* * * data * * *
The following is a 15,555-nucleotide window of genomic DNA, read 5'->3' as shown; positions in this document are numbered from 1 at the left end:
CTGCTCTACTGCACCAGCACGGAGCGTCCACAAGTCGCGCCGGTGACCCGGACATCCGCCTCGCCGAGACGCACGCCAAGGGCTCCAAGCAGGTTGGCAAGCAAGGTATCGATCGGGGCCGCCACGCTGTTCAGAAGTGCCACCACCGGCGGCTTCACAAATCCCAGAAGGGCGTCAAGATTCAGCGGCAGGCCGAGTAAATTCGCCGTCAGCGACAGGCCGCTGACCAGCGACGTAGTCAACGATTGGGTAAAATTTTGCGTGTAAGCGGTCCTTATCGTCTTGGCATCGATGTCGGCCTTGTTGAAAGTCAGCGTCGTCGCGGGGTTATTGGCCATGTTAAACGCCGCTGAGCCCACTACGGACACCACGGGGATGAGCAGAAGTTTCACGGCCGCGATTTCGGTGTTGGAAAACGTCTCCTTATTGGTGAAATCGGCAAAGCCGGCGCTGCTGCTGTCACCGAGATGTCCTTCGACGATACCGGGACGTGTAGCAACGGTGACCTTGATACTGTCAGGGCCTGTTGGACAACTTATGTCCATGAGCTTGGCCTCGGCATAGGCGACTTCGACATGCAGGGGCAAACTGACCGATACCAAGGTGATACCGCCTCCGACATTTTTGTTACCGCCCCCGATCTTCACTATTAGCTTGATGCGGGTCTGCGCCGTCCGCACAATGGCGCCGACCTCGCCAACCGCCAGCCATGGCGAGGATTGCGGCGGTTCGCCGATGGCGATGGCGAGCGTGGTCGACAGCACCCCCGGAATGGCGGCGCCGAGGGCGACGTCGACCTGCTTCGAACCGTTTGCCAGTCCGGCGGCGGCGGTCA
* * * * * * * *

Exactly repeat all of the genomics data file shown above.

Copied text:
The following is a 15,555-nucleotide window of genomic DNA, read 5'->3' as shown; positions in this document are numbered from 1 at the left end:
CTGCTCTACTGCACCAGCACGGAGCGTCCACAAGTCGCGCCGGTGACCCGGACATCCGCCTCGCCGAGACGCACGCCAAGGGCTCCAAGCAGGTTGGCAAGCAAGGTATCGATCGGGGCCGCCACGCTGTTCAGAAGTGCCACCACCGGCGGCTTCACAAATCCCAGAAGGGCGTCAAGATTCAGCGGCAGGCCGAGTAAATTCGCCGTCAGCGACAGGCCGCTGACCAGCGACGTAGTCAACGATTGGGTAAAATTTTGCGTGTAAGCGGTCCTTATCGTCTTGGCATCGATGTCGGCCTTGTTGAAAGTCAGCGTCGTCGCGGGGTTATTGGCCATGTTAAACGCCGCTGAGCCCACTACGGACACCACGGGGATGAGCAGAAGTTTCACGGCCGCGATTTCGGTGTTGGAAAACGTCTCCTTATTGGTGAAATCGGCAAAGCCGGCGCTGCTGCTGTCACCGAGATGTCCTTCGACGATACCGGGACGTGTAGCAACGGTGACCTTGATACTGTCAGGGCCTGTTGGACAACTTATGTCCATGAGCTTGGCCTCGGCATAGGCGACTTCGACATGCAGGGGCAAACTGACCGATACCAAGGTGATACCGCCTCCGACATTTTTGTTACCGCCCCCGATCTTCACTATTAGCTTGATGCGGGTCTGCGCCGTCCGCACAATGGCGCCGACCTCGCCAACCGCCAGCCATGGCGAGGATTGCGGCGGTTCGCCGATGGCGATGGCGAGCGTGGTCGACAGCACCCCCGGAATGGCGGCGCCGAGGGCGACGTCGACCTGCTTCGAACCGTTTGCCAGTCCGGCGGCGGCGGTCA